- Germany is this year set to record its largest post-war deficit. (FT)
- Billionaire investor George Soros, who made $1 billion selling the pound in 1992, said he is no longer betting against the U.K. currency after it reached $1.40. (Bloomberg)
"A healthy male adult bore consumes each year one and a half times his own weight in other people’s patience.”
FX Trading – Bailout fatigue! Gold anyone?
I don’t know about you, but I’m becoming bailout fatigued. I’m to the point where I want all talking and commenting on the bailout to end. Sure there are all kinds of technical/logistical considerations. Sure it all is extremely important. Sure it is a jobs program to help take the neo-Keynesians off the dole (read funneling that stuff at our “institutions of higher learning”).
But as John Ross summed up in his missive yesterday; it comes down to either a belief and respect for the invisible hand of the market (private property rights which is the cornerstone of liberty), through the magic of its pricing system most efficiently allocating private capital investment to create real wealth and sustain a vibrant job market. Or it’s a belief in the powers of government to spend money siphoned off the private sector in order to either stimulate or “direct” or seemingly take control of the market process.
If anyone has any illusions as to the magnitude of the screwballs at the top of this thing we call government, they only need to view the pork in the package to promote prophylactics as yet another form of, dare I say it, stimulus! Thank you Nancy! Your firm leadership continues to build confidence throughout our fair land.
So, when we watch this stuff we just can’t help thinking why in the heck isn’t gold trading at $3,000 per ounce instead of the usually gold bug target of $2,000?
Not that we know anything about the supply and demand dynamics for gold—we don’t. We don’t know how many mines are operating; we don’t know the average cost of
production; and we don’t know how much of total demand jewelry represents. But we do know that jewelry demand is important. And we have been hearing for a long time now how the demand from China would soar as the Chinese citizens became increasingly wealthy and bought more gold.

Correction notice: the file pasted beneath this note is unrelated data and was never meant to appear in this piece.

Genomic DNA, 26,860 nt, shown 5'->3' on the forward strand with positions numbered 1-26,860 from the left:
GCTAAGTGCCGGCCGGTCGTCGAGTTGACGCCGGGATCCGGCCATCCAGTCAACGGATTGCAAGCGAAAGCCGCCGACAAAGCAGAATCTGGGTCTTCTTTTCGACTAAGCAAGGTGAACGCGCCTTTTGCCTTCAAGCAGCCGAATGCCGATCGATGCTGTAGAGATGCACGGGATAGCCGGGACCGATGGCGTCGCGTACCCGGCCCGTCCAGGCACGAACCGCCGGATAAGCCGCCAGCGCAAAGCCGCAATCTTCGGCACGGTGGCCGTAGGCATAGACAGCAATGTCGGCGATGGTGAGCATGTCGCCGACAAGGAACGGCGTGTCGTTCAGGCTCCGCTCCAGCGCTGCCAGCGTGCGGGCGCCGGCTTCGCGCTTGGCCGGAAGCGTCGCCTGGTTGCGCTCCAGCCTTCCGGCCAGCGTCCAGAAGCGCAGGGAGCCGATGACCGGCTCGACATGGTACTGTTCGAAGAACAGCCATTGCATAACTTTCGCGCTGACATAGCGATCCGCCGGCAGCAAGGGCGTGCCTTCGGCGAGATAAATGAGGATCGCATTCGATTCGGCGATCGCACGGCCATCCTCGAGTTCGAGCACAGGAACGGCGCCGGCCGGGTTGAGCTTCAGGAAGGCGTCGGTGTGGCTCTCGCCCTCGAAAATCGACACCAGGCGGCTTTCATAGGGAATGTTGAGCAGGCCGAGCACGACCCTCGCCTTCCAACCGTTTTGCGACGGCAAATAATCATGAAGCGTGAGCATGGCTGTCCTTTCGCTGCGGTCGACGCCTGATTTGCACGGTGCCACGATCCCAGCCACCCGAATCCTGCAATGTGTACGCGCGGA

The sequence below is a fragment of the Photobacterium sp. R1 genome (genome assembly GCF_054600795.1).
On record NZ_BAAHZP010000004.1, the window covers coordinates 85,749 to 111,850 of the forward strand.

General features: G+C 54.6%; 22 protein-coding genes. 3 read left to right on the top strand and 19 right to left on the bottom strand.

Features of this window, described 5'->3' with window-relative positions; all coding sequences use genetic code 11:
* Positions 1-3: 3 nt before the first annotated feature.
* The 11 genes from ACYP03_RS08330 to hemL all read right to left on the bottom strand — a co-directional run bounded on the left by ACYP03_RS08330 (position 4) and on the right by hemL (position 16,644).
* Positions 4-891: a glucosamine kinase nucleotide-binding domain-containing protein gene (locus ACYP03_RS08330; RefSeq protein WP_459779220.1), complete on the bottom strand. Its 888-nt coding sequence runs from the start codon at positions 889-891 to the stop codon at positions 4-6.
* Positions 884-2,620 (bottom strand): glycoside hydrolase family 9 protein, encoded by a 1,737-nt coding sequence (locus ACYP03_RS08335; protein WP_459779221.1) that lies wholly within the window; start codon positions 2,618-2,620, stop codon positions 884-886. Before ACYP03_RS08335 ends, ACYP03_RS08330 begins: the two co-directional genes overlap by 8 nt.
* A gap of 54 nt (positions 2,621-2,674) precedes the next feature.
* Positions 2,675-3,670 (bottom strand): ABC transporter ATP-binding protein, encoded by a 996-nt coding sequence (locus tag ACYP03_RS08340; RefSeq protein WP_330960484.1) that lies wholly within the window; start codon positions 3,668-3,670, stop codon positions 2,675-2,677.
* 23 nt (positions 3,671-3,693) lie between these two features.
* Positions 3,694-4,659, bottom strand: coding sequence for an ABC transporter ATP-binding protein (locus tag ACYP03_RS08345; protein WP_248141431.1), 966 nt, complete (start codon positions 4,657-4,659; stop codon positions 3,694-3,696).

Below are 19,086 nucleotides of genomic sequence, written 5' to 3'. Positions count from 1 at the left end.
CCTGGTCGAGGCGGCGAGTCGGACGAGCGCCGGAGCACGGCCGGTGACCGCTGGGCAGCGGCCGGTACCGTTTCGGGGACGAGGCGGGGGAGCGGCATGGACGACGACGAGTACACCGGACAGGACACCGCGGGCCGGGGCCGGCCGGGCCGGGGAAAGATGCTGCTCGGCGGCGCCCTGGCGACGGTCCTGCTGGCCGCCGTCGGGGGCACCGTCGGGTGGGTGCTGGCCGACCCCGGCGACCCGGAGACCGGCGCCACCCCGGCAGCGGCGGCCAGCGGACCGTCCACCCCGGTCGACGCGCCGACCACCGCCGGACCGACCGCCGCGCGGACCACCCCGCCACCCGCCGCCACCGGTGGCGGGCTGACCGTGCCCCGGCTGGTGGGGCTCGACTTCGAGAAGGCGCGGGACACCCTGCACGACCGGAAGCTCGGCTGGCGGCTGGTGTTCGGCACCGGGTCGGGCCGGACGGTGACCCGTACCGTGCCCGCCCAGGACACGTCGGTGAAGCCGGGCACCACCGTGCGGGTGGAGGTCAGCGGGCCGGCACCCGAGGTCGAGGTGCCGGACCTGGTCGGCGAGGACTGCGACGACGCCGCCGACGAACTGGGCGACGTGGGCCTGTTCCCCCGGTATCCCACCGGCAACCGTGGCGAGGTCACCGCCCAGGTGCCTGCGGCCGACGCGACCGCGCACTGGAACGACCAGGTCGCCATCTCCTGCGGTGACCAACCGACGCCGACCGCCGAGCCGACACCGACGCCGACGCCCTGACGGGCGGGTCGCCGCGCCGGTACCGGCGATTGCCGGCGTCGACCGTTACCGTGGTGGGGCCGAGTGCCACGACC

We were thinking this: What if the demand for jewelry were to fall considerably during a major global recession/depression. And what if Chinese citizens, those who bought that gold during the good times, are now using it to buy things like food and shelter, as the bad times seem to be upon many Chinese citizens already. Would this make a dent in the supply vs. demand dynamic for gold?
And when you think of it, if your average industrial world worker who loses his job and depletes his savings and holds some gold to boot, might he not try to sell some gold in order to gain legal tender he can spend to buy food and shelter?
In a sarcastic way we once quoted a friend who isn’t a gold bug: “Well, you just can’t shave off a piece of gold and buy a movie ticket—can you?” No. In this economy most places still take mostly paper.
Would any of these musings help explain why gold isn’t at $3,000 bucks in the face of government defacing paper money everywhere? We wonder.
We ponder this point not because despite the fact the dollar and gold have tended to move the same way of late, but because each major bull market in the dollar has been met by a bear market in gold since the dollar began floating back in 1971; and vice versa.
So, if gold surges, our dollar call is likely all wet. We watch, we listen, and we hope bailout talk is tamed and stimulus plans are delayed so the market can have time to work, as it always has.
The dollar and gold are both lower this morning on a new bout of risk appetite. Stay tuned.